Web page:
Grandson Aleksandras Karpauskas said: “They rescued 16 Jews, and there was another family of 10, the 2 parents and eight children. So that’s 26 people. And usually on such a large farm there would be about four hired hands, so you can just imagine that there were 30 people around you every day.”
The Šiauliai Jewish Community organized a volunteer clean-up at the Donelaitis cemetery in Šiauliai. Everyone did a great job and many graves were put in good order. Well done!
Photo: Righteous Gentile Genovaitė Černiauskaitė-Dugnienė expresses gratitude in name of Righteous Gentiles.
Righteous Gentile Square at the intersection of Vilniaus and Ežero sttreets at the former ghetto gates in the Lithuanian city of Šiauliai was opened ceremoniously and consecrated last week. The renamed square will showcase the names of people from the city and district of Šiauliai who rescued Jews during the Holocaust. The city of Šiauliai thus becomes the first municipality in Lithuania to honor Righteous Gentiles with a monument. The new park is the fruit of the Jungtis [Connection] project by Šiauliai-resident designer Adas Toleikis and includes artistic allusions to the former ghetto.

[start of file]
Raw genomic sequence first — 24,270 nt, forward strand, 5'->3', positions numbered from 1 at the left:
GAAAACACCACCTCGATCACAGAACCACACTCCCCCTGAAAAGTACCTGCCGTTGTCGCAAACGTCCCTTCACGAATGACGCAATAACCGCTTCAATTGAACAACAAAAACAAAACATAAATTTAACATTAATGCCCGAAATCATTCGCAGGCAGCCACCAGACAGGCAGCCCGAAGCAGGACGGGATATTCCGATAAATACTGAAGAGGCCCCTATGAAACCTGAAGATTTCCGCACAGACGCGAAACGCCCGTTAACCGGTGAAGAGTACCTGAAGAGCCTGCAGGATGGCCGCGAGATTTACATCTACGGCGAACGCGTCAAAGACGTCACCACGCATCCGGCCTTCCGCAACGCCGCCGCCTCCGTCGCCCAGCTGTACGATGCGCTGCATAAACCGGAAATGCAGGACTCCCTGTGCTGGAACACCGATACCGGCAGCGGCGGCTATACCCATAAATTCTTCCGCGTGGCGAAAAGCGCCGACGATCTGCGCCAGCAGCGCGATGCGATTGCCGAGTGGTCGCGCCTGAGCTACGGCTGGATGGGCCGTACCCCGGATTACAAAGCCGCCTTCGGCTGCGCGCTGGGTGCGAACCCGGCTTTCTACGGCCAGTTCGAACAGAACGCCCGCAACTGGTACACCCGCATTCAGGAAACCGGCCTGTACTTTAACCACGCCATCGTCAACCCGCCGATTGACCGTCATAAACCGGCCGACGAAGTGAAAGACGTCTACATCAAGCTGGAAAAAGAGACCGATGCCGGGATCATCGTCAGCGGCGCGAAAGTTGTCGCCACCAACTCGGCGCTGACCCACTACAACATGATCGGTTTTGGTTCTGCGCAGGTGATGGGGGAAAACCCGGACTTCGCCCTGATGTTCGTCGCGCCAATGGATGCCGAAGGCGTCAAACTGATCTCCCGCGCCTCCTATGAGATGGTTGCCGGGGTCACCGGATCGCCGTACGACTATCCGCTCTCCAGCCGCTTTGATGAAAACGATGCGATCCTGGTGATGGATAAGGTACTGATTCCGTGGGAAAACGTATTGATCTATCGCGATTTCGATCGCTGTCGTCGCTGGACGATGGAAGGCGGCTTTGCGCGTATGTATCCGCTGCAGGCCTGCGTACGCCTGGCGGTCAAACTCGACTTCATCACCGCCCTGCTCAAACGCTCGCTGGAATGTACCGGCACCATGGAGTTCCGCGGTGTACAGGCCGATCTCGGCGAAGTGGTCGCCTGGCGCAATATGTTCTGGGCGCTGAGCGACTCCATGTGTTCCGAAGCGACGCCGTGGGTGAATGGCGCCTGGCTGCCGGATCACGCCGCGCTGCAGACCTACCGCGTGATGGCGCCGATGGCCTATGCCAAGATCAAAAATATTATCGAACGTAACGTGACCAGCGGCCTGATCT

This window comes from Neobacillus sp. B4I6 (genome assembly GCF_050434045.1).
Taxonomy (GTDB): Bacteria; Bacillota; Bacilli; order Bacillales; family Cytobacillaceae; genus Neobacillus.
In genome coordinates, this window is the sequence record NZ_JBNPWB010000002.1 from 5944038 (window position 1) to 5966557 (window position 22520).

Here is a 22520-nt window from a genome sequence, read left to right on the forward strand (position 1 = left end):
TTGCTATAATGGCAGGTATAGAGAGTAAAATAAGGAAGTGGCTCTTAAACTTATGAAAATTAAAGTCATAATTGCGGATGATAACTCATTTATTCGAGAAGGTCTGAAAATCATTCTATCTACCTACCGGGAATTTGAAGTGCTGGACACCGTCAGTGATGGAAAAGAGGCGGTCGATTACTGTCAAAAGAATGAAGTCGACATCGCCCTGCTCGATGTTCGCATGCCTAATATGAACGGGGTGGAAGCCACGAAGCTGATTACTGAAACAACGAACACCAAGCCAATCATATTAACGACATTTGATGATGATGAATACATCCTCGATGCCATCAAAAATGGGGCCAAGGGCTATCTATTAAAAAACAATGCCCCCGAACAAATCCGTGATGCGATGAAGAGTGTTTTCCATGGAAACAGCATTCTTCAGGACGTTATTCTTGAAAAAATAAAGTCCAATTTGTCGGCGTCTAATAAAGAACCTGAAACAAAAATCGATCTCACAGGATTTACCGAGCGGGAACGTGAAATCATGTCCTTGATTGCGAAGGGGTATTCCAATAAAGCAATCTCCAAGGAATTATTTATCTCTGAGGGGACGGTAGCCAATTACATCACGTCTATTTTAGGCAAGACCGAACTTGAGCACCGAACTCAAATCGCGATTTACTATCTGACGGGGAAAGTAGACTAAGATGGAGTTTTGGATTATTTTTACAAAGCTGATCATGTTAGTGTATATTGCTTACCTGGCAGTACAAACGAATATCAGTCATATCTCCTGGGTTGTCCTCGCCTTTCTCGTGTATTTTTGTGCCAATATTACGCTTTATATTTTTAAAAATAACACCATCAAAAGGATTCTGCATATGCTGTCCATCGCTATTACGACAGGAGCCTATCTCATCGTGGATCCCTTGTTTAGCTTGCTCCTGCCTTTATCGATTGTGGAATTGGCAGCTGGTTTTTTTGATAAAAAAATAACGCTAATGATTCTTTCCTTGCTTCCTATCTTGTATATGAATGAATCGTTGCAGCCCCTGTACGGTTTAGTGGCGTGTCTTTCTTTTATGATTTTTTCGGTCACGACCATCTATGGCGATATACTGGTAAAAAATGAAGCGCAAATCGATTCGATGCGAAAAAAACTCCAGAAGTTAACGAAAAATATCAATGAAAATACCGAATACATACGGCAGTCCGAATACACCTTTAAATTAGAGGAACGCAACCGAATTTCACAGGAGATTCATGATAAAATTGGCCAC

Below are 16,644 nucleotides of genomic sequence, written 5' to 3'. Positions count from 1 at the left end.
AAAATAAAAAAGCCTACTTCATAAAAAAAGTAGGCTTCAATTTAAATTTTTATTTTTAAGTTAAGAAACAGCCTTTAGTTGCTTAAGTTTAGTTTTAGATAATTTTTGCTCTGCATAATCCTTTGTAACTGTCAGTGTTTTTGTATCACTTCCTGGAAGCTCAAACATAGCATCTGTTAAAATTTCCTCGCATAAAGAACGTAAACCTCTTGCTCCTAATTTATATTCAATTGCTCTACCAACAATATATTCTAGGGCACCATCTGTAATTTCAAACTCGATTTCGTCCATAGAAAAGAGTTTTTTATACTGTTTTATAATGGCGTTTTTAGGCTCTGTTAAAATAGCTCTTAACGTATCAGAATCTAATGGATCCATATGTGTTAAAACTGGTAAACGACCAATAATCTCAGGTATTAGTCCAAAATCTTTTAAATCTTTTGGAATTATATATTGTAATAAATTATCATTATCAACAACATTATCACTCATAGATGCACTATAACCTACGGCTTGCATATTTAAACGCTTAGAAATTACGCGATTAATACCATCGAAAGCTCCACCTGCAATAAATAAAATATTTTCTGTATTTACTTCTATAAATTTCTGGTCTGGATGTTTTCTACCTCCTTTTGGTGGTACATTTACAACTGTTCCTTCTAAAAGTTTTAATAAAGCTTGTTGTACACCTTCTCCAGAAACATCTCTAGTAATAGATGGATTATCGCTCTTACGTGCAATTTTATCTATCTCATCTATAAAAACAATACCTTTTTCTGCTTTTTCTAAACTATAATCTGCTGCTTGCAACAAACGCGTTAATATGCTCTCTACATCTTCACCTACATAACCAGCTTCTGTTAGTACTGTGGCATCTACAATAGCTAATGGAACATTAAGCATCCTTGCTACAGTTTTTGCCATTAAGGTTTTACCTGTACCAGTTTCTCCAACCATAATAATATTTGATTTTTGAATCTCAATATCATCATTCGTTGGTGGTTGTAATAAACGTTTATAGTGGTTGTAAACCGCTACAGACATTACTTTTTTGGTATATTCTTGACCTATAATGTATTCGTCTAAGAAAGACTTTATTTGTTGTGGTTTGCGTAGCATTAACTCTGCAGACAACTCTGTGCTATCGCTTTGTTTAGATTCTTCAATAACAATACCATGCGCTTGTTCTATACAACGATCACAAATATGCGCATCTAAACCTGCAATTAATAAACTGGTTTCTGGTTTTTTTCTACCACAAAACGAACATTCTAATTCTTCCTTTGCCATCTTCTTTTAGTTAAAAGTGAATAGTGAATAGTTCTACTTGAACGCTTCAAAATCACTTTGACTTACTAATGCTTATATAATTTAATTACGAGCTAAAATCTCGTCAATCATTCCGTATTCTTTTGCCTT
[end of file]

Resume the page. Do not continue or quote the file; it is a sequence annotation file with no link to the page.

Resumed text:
“You can’t buy love or tolerance for money, you have to grow it in your heart,” Righteous Gentile Genovaitė Černiauskaitė-Dugnienė said.
Lithuanian president Gitanas Nausėda held the annual ceremony at the President’s Office September 14 to award rescuers of Jews from the Holocaust and their descendants the Lithuanian Order of the Life-Saver’s Cross.
“Every September as we mark the Day of Remembrance of Lithuanian Jewish Victims of Genocide, we pay respect to memory of Lithuania’s Jewish citizens murdered during World War II. We also honor the rescuers of Jews, those people who dared oppose the occupational regime without regard to the mortal danger this posed to them and their families,” he said at the ceremony.
The Lithuanian president recalled the historical context in which these rescuers operated, with anti-Semitism dripping from the pages of the press, the mass murder of Jews underway. Despite this, they dared hide the condemned Jews and resist the occupational regime.
I am endlessly grateful for the friendship and fruitful cooperation from the very beginning with the Kaunas 2022 team (and especially the Memory Bureau team) and I am thankful for the honor bestowed me as a member of the consultation committee for the Litvak Forum to take place in 2022.